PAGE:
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Energy sector sets its sights on 227,000-strong recruitment drive

As the baby boomer generation reaches their 50's, 27% of the workforce is likely to retire in the next decade.

As the baby boomer generation reaches their 50's, 27% of the workforce is likely to retire in the next decade.

A collaboration of 30 industry players has announced a new strategy to help attract people to 227,000 jobs in the utilities sector.

The Energy & Utilities Skills Partnership (EUSP) has published its second Workforce Renewal and Skills Strategy covering 2020-25. It aims to help the industry attract diverse talent to help with its transition to net zero.

Sector attractiveness, recruitment and diversity, along with maximising investment in skills and targeted action for predicted skills gaps, have been identified as the key areas of focus for the consortium.

Nick Ellins, CEO of Energy & Utility Skills, said that the strategy will provide a framework for everyone in the utilities sector, to “secure successful UK wide skills provision".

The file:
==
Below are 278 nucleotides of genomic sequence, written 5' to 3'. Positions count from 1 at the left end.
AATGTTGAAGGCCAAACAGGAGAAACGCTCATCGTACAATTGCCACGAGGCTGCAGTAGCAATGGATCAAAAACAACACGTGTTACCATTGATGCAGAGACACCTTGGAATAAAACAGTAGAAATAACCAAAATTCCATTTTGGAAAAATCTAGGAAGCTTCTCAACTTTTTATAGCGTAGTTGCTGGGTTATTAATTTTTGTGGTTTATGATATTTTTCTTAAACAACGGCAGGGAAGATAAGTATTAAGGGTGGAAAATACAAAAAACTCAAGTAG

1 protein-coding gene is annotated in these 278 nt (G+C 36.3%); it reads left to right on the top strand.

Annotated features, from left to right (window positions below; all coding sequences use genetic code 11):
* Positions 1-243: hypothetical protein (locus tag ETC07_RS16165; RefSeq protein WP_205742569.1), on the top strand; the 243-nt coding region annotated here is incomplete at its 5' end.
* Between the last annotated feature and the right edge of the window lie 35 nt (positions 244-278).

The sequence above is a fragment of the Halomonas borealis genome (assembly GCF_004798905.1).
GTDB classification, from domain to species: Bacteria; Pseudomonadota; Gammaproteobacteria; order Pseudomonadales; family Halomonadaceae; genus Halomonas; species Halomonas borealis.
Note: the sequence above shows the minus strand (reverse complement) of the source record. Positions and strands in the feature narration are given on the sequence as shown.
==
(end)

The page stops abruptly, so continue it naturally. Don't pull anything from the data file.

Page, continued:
“By working together through this voluntary alliance, the Energy & Utilities Skills Partnership have led the way and they now call on the whole industry to help in tackling the issues set out, and to work with central and devolved governments, regulators and key interest groups to continue building these initiatives and meet the skills challenge.

“By working together, we can ensure a highly skilled, safe and productive workforce that ultimately invests directly back into society and our communities.”

The group highlighted that 27% of the workforce is likely to retire in the next decade, with the baby boomer generation now all over the age of 55. This is a large contributor to the sector's need to recruit or retrain 48% - or 227,000 - of the current workforce by 2030.

Michael Lewis, chief executive and chair of the partnership at E.ON UK, said: “This new strategy seeks to ensure workforce resilience by calling on all the policy makers, regulators, unions, utilities, supply chain partners and major interest groups to unite. As much as the workforce and skills challenge has increased for our sector, our very purpose has become pin sharp since events such as the environmental emergency and the COVID-19 pandemic.

“Together, we have a once in a generation opportunity to work together and show that choosing to take on a career in our industries is about choosing to support our communities and our planet in finding sustainable energy, waste and water solutions; it is about being in the vanguard of tackling the environmental crisis; it is about meeting those vital zero carbon targets and it is about underpinning the UK economy and people with infrastructure and essential services as critical workers.”


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